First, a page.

More women have lost healthcare jobs than men

From February through April, more than 1.5 million healthcare jobs were lost as the COVID-19 pandemic spread, affecting more women than men, a new study of federal data by the Kaiser Family Foundation revealed.  

The foundation examined data released by the U.S. Bureau of Labor Statistics June 5.

The data shows unemployment among women who normally work in hospitals rose from 1.4 percent to 3.7 percent from May 2019 to May 2020. The increase for men who normally work in hospitals was similar over the same period (0.8 percent to 3.2 percent), according to the analysis.

But data shows unemployment among women who normally work in healthcare settings that aren't hospitals climbed from 3 percent to 11.2 percent from May 2019 to May 2020. That compares to unemployment among men who normally work in nonhospital healthcare settings, which increased at a lower rate, from 1.7 percent to 6.8 percent.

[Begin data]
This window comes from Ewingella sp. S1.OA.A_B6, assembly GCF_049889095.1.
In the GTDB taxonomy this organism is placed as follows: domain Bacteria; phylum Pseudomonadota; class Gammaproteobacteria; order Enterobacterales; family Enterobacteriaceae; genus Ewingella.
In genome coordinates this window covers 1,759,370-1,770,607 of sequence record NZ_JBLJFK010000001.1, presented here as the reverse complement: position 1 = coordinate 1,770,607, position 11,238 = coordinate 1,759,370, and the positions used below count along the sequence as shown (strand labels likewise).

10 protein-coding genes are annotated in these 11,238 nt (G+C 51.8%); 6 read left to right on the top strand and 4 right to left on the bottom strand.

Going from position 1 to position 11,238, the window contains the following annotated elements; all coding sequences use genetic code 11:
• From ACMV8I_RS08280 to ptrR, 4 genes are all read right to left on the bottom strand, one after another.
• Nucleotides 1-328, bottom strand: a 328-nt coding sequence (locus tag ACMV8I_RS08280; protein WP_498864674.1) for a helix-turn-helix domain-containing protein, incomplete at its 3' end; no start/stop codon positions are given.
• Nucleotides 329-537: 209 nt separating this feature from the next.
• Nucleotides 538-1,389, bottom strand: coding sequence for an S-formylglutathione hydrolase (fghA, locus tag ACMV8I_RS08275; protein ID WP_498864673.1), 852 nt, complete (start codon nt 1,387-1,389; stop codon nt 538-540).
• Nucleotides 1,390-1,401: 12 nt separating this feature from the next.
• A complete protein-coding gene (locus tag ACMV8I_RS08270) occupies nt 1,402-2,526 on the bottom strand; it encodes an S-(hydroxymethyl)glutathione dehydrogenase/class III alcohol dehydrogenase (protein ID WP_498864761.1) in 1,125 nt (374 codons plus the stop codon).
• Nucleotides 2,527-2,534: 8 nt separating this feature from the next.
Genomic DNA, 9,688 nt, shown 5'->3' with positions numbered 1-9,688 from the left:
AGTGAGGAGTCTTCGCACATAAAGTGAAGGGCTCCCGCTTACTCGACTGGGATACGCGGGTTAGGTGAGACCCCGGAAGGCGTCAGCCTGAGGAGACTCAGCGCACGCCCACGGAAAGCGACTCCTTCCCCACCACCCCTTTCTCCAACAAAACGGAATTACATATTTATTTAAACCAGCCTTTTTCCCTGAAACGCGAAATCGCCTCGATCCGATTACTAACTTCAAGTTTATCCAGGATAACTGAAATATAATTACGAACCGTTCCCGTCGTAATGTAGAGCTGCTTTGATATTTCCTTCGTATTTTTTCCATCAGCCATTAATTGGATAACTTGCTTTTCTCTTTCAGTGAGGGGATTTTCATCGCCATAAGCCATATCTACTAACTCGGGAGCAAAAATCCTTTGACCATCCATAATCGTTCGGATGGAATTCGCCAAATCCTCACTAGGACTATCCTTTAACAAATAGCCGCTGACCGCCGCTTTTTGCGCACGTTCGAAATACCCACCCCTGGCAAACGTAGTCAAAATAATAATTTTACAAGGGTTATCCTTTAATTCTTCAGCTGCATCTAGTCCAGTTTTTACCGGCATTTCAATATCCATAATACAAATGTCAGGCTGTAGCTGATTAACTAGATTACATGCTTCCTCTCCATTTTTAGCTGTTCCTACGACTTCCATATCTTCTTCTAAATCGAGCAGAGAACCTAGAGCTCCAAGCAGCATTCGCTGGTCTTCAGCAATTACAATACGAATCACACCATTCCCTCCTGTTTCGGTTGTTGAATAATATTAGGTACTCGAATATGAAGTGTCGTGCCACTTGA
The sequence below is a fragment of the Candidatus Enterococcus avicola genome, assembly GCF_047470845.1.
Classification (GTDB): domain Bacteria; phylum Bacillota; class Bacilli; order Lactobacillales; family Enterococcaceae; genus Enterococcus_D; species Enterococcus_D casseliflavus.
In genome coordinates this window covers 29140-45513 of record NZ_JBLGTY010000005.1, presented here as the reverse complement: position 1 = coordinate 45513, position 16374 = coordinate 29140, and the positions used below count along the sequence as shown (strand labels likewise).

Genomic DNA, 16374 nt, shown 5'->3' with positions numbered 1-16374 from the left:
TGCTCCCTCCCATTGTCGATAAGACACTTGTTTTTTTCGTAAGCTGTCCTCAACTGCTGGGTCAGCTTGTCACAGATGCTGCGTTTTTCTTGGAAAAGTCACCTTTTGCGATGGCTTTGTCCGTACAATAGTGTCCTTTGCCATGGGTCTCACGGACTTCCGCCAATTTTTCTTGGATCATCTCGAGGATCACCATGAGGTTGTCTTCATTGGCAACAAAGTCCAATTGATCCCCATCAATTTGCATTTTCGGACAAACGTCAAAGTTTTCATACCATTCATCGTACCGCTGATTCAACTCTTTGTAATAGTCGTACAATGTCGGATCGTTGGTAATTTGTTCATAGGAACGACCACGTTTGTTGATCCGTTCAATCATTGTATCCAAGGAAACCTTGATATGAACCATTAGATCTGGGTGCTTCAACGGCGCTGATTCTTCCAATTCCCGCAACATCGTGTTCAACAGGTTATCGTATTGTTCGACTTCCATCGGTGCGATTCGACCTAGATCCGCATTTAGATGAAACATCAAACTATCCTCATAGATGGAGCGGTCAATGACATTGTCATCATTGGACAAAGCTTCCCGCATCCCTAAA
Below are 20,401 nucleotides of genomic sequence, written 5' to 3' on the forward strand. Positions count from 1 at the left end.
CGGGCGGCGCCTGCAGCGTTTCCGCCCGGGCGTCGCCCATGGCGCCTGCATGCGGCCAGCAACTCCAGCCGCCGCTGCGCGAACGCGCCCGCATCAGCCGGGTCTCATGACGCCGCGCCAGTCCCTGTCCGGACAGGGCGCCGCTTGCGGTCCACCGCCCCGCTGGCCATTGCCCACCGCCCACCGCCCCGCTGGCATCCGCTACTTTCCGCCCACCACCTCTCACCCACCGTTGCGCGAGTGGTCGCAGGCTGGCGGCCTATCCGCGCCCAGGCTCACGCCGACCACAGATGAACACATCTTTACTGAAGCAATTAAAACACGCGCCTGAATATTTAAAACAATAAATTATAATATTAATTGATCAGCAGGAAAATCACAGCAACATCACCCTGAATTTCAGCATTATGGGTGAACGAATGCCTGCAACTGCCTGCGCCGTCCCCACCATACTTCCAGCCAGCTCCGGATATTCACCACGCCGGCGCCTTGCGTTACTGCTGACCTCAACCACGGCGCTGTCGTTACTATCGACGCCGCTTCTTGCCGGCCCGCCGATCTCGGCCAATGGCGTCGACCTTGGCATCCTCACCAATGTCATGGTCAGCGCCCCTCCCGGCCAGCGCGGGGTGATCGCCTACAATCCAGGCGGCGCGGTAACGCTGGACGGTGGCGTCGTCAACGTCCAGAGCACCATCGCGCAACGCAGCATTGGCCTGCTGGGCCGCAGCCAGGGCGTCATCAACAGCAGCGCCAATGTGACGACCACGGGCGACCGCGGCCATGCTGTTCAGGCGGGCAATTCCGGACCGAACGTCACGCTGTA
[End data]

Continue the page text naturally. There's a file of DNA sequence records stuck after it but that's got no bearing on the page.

Overall, healthcare employment has started to rebound. Healthcare added 312,400 jobs in May, primarily in ambulatory healthcare services, compared to 43,000 healthcare jobs lost in March and 1.4 million healthcare jobs lost in April

Still, job losses at hospitals continued, though there were far fewer in May than in April. Hospitals lost 26,700 jobs last month, compared to the 134,900 positions they lost in April. 

 

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